And I add a bit of AJAX-y magic:

var edited = function(note) {
                                alert("Edited note with id " + + ", new text is: " + note.text);
                                    type: "GET",
                                    url: "",
                                    data: "action=edited&id=" + + "&text=" + escape(note.text) + "&pos_x=" + note.pos_x + "&pos_y=" + note.pos_y

And that’s it. It works: when I edit a note in my browser, another status line is appended to the end of text file on my web server. Hurray! First simpleminded goal achieved. A little bit of Googling, a little bit of jQuery, a little bit of PHP, and a few hours of time. Sure, this would have taken a skilled practitioner about two minutes, but not a bad start to get a grasp of AJAX and knock the rust off.

Next goal: retrieving new note data from the server and rendering it in the browser. If I can get this right, I’ll be able to have multiple people sharing a sticky pad workspace — w00t! We’ll see how it goes.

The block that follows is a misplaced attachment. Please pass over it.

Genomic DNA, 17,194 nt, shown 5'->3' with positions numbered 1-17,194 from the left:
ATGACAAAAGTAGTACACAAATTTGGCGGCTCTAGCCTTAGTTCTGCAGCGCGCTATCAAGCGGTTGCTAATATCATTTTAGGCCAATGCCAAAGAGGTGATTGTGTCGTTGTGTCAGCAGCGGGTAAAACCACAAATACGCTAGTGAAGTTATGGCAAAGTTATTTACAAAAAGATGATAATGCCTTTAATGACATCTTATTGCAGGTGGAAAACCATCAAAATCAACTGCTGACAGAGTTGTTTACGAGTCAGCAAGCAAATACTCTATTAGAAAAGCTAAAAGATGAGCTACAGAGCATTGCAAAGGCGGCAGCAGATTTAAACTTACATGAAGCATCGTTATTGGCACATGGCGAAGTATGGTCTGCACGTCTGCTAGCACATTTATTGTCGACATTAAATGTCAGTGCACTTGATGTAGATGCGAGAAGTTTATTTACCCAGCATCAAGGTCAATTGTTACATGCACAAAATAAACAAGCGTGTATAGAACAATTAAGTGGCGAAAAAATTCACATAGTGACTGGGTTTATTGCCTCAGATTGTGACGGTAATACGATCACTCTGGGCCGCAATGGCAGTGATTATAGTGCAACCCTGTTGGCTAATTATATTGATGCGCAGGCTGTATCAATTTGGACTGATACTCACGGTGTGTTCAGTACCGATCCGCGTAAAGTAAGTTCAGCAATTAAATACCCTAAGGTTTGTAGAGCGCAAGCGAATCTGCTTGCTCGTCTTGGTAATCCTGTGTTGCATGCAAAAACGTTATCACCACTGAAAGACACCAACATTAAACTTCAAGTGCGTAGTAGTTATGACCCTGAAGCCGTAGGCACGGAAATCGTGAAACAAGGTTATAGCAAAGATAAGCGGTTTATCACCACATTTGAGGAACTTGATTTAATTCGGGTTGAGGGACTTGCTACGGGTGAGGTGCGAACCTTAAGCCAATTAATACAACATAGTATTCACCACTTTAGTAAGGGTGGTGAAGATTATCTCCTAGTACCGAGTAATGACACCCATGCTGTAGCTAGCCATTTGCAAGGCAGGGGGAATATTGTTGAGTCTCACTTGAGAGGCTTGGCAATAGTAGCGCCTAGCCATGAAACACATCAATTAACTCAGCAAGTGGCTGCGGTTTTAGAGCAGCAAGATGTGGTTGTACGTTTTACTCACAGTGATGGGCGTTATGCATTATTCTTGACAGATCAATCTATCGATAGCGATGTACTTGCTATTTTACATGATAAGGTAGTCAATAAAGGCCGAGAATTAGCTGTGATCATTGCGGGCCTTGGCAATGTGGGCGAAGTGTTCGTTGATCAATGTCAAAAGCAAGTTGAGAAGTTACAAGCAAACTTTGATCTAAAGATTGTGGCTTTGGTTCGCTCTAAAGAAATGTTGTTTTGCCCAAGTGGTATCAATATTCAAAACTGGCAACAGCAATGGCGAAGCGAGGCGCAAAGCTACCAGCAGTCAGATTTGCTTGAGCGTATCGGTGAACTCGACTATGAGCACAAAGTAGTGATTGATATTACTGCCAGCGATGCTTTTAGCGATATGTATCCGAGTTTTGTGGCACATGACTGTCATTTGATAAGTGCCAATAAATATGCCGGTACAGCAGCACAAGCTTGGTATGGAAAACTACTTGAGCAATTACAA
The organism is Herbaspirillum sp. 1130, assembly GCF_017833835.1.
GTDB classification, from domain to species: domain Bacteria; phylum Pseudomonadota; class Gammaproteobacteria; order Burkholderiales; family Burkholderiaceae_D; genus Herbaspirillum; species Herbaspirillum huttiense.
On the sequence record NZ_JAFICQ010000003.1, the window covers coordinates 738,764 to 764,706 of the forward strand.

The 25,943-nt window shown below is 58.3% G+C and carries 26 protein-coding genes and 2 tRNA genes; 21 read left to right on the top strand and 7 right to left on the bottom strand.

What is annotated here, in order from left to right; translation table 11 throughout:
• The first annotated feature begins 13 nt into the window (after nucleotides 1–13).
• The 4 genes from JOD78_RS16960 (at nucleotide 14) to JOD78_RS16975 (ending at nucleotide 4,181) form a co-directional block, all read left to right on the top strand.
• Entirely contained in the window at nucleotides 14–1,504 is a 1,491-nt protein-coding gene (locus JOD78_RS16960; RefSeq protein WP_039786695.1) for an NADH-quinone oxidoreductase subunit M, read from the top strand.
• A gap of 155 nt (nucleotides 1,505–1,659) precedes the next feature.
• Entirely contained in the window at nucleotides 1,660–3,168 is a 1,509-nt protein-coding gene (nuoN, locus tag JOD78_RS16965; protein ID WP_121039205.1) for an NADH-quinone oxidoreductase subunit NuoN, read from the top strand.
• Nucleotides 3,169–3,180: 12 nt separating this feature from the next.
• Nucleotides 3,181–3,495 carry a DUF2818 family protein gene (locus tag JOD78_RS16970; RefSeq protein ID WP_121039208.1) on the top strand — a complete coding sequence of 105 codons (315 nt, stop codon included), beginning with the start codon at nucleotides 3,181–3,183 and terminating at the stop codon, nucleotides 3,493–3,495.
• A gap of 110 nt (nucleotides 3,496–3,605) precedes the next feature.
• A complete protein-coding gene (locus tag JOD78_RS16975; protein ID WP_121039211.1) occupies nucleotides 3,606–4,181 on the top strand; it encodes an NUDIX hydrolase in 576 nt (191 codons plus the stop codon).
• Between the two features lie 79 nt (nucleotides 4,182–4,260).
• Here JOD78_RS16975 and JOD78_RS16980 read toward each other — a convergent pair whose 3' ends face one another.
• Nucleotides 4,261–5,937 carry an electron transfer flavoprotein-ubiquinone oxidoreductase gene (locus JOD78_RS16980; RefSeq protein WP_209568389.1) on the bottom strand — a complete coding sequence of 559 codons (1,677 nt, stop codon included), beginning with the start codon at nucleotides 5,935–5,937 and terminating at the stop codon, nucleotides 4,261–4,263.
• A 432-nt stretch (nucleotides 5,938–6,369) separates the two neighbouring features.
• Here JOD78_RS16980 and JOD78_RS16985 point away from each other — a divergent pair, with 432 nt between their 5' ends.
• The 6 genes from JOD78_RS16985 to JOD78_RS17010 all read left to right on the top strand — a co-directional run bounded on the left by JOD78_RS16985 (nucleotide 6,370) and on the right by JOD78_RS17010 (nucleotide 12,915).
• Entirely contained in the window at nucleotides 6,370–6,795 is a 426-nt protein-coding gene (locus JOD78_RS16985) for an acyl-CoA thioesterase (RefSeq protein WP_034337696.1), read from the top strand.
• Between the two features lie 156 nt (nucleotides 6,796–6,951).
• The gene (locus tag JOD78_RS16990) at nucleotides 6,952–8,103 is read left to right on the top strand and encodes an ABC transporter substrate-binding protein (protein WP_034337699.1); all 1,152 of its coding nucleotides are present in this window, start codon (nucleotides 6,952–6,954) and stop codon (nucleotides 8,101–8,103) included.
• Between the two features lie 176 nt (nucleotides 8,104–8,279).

Now, the *big* goal is to add a stickynote module to Etherpad, in order to further leverage Etherpad’s Powers of Amazing — but I’ve got quite a bit more to learn before I’m ready to tackle that challenge myself.

Of course, others among you may be up to that challenge right now. If so… be my guest. 😉

(p.s. if anybody knows of a simple free software tool that already does this, please let me know.)

Greg meets Ajax, chapter 1

4 thoughts on “Greg meets Ajax, chapter 1

  1. David Means says:

    A great start. You probably get lots of messages about how to proceed, but here’s my .02 worth:
    The communication between browser and server is fundamentally asymmetric: stuff goes to the server as a GET or POST (name=value pairs), and comes back to the browser as XML (value sequences). Looked at in this way, though, AJAX is just a reincarnation of the message-passing schemes of the 1980s for invoking remote procedures. Consequently, all of the stuff computer science professors have accumulated about procedure calling, compartmentalization of code, and other best practices can be applied to this “new” scheme.
    In fact, it is reasonably easy to write a whole application as a single browser screen, with the necessary Javascript being downloaded as needed by the various parts of the application. Probably this forum is not the right place for me to hold forth on this topic, but if you’d like to pursue this further, I would be happy to oblige.